Generally, librarians’ work is engaged with the physical preservation of printed materials and include only hand-binding processes such as archival restoration, job binding, design, custom binding, and making of protection boxes. The National Information Standards Organization and Library Binding Institute described in detail the technical specification for paperback and hardback manufacturing, exclusively for library use through the useful life of library books [15]. Binding production techniques and automated procedures are presented in detail, including maximized binder capability, selecting a treatment method, standardized industry practices, and material specifications. Technical specifications include methods for the first-time hardcover binding and rebinding; suitable binding methods for different binding units (loose leaf and signature); various binding methods of leaves and endpapers attachment (gluing and sewing); different methods of spine book block treatments (backing enhances, rounding, lining); and specified methods of hardcover case making (covering materials, cover boards, adhesive).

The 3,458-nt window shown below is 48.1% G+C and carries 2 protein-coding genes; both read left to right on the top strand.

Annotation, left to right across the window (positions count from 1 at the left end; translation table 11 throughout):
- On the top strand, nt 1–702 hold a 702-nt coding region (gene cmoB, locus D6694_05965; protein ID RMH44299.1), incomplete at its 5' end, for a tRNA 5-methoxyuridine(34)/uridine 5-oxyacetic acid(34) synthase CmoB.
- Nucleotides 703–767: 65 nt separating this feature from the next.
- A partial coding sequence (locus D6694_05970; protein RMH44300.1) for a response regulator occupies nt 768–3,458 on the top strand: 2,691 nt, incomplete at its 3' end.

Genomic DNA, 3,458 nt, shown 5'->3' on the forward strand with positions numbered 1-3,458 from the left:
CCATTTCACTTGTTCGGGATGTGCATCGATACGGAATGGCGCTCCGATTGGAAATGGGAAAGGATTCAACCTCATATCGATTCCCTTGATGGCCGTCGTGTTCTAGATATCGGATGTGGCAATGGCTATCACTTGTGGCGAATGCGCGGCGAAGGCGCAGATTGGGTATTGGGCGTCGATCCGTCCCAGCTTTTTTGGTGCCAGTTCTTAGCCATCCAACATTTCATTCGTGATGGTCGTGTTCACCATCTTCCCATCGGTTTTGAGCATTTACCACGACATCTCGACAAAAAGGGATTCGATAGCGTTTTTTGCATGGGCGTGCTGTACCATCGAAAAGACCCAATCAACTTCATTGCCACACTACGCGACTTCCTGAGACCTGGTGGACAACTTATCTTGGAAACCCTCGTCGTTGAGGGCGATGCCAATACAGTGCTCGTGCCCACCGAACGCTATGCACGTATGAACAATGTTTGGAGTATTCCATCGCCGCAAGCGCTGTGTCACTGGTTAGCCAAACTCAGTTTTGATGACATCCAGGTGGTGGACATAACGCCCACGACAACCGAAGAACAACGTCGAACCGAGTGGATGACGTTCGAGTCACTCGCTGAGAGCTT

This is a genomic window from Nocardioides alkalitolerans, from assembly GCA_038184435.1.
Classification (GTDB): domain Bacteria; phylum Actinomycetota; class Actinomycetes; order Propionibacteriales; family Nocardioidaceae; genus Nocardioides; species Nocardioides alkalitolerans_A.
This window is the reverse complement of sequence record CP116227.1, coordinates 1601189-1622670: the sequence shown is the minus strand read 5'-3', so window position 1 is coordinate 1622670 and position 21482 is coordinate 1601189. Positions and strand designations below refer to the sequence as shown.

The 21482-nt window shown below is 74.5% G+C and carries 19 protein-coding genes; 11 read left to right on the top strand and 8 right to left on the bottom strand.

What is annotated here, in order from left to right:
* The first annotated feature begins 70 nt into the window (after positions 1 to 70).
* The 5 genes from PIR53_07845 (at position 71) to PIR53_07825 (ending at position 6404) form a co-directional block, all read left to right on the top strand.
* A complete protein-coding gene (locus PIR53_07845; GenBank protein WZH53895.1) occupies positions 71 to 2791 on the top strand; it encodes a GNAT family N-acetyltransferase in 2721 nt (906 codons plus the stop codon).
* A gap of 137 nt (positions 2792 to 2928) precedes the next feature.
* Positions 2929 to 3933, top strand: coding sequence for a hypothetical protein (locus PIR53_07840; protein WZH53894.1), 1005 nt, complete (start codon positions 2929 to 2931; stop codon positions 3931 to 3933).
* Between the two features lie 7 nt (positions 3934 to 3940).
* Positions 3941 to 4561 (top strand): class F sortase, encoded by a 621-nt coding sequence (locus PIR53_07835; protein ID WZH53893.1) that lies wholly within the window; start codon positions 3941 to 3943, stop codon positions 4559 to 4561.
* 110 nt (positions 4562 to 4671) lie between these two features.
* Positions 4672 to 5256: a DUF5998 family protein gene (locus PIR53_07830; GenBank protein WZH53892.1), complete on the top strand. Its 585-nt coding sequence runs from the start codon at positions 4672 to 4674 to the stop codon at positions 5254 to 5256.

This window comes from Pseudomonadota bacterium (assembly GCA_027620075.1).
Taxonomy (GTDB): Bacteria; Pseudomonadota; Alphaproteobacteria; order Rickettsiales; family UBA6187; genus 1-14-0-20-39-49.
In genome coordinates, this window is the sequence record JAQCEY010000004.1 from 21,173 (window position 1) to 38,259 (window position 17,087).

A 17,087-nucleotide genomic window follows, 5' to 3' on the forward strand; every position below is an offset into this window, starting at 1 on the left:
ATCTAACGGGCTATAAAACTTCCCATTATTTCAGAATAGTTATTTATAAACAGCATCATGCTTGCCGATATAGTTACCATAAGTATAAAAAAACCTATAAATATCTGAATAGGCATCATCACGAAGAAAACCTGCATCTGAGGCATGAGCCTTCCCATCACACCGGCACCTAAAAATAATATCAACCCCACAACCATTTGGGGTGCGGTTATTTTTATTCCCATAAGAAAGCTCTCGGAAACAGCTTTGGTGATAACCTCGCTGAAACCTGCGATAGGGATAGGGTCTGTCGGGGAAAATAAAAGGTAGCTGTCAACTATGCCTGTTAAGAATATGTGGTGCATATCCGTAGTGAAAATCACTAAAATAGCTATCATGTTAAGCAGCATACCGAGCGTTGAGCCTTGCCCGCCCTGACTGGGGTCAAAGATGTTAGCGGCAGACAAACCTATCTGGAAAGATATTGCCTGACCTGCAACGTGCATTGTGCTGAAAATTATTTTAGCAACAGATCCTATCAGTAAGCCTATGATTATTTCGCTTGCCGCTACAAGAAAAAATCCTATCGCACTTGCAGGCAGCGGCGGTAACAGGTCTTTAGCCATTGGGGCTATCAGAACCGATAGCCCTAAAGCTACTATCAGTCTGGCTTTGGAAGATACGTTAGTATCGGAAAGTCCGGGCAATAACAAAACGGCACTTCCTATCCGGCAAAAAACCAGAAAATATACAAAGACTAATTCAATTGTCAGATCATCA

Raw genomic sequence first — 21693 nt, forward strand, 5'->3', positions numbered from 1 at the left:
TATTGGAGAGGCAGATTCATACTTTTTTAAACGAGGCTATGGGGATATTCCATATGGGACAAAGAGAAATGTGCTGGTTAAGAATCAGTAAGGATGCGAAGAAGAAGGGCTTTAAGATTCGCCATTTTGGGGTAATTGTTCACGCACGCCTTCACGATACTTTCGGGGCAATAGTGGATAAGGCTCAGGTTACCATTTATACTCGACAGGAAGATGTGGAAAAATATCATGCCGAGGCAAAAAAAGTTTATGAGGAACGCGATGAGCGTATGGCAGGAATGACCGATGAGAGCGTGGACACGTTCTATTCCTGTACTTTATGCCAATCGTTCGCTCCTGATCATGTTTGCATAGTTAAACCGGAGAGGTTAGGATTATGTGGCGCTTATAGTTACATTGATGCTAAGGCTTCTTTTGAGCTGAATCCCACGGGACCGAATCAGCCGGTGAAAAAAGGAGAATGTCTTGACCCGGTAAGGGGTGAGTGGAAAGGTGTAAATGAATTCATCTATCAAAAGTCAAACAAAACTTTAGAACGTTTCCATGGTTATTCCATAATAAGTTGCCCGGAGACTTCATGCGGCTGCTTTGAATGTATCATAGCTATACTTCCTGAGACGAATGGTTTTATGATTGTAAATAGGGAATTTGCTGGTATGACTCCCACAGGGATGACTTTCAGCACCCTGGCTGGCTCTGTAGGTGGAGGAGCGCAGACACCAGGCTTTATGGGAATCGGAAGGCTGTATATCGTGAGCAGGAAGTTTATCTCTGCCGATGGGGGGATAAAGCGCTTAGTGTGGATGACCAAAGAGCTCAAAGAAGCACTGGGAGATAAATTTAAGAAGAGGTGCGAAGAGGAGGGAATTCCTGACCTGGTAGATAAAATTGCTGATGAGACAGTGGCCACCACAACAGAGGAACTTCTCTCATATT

The PVAc adhesive (a polyvinyl acetate polymer water-based emulsion) is an adhesive characterized by good long-term aging characteristics for binding styles (double fan, gluing the spine, lining the spine, making the case, casing in) and it is widely applied in edition binding including on demand, short, or middle run book manufacturing [15]. However, in large run book production (paperbacks and hardbacks), PVAc adhesive does not fit well with automated technologies. The physical characteristics of the adhesive significantly prolong the opening time of bringing two substrates (adhesive and paper) together in automated workflow processes. In contrast, synthetic thermoplastic (EVA hot melt) and reactive thermoplastic (polyurethan hot melt) adhesives could be excellent choices because they ensure a higher speed of automated operations.